WASHINGTON — In a stark reminder of growing costs, the government estimated Wednesday that health care consumed a record 17.3 percent of all spending in the U.S. economy last year — or roughly $2.5 trillion.
This was the largest total for health care spending as a share of the nation's gross domestic product since the government started keeping such records a half-century ago.
And as soon as next year, more than half the nation's total health care tab may fall to the government for the first time, according to an annual report by independent actuaries at the federal Centers for Medicare and Medicaid Services, or CMS.
The rise in current costs, driven in part by surging spending in the government Medicare and Medicaid programs and the bleak projections for the future, do not take into account changes that may come if Democrats succeed in reviving their health overhaul legislation.
The report, while issued by a nonpartisan accounting agency, appears likely to fuel further debate about the health bills now stalled in Congress.
In the absence of change, Wednesday's report raises a grim prospect for the country — a health care system consuming an ever greater and potentially unsustainable share of the economy even as private health coverage lags.
Last year, CMS estimated that government spending on health care would not overtake private spending until 2016, compared to 2011 or 2012 in the current report.
"The health system is hurting, and we are seeing that in these numbers," said Karen Davis, president of the Commonwealth Fund, a leading authority on health care policy.
The report also points up the financial cost of the recession and the growing pressure it is putting on state and local governments.
Federal and state spending on Medicaid, the nation's primary health insurance program for low-income Americans, jumped nearly 10 percent in 2009, according to the report. Medicare spending, meanwhile, shot up just over 8 percent.
Obama and many health care experts have argued that reshaping the health care system would ultimately make it more efficient, even if overall health spending continues to increase — a claim Republicans dispute.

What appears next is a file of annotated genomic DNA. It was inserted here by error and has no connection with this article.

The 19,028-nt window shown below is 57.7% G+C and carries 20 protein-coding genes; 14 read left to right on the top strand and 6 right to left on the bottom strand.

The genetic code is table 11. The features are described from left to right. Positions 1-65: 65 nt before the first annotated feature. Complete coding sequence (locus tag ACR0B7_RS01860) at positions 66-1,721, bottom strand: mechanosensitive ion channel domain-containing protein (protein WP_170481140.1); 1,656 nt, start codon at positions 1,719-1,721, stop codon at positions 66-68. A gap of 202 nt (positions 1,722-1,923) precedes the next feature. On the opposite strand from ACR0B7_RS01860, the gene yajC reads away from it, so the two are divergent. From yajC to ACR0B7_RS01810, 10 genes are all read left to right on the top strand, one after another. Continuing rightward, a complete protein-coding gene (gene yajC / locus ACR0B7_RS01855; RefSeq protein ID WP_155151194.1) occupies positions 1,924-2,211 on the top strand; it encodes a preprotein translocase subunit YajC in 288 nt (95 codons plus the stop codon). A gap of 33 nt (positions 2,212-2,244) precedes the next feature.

Fueled by new technology, an aging population, rising incomes and other changes, spending on medical care has been consuming a larger and larger share of the nation's economy for years, jumping from about 5 percent of the gross domestic product in 1960 to nearly 14 percent in 2000.
But the recession that began in 2007 accelerated that trend as the broader economy contracted while health care spending continued to increase, according to CMS actuaries and economists.
Even now, with the economy slowly recovering, the government expects that the growth of health care spending will outpace the expansion of the overall economy. By 2020, one of every five dollars spent in America is expected to go to pay for health care.
Some economists believe that this is not necessarily a problem, as the health care industry can provide good jobs and improve both health and productivity.
But there is growing concern that as much as a third of the medical care delivered in the U.S. does not help patients.
"Are we getting value for our dollar? That is the question," said Len Nichols, who directs the Health Policy Program at the New America Foundation. "If you believe that so much medical care is unnecessary, as I do, then it is criminal that we are spending so much."
Stuart Butler, vice president for domestic and economic policy at the Heritage Foundation, said the numbers underscore the need for more aggressive action to curb spending.
"The only way to do this is to simply spend less," Butler said, warning that the health bills being pushed on Capitol Hill do the opposite.
CMS officials noted that the health care spending has been increasing even as the number of Americans without health insurance is growing, another sign of problems with the system.
"With higher unemployment, people lose their jobs (and) many of them lose their health care coverage in the process. And under current law, they don't have much to fall back on," said Richard S. Foster, the chief actuary.
Foster said the report by his office indicated that two of the main trends driving calls for a health overhaul — rising costs and shrinking numbers of people with health coverage — are essentially the same as they were when the health care debate began last year.
"Nothing much has changed in that regard," he said.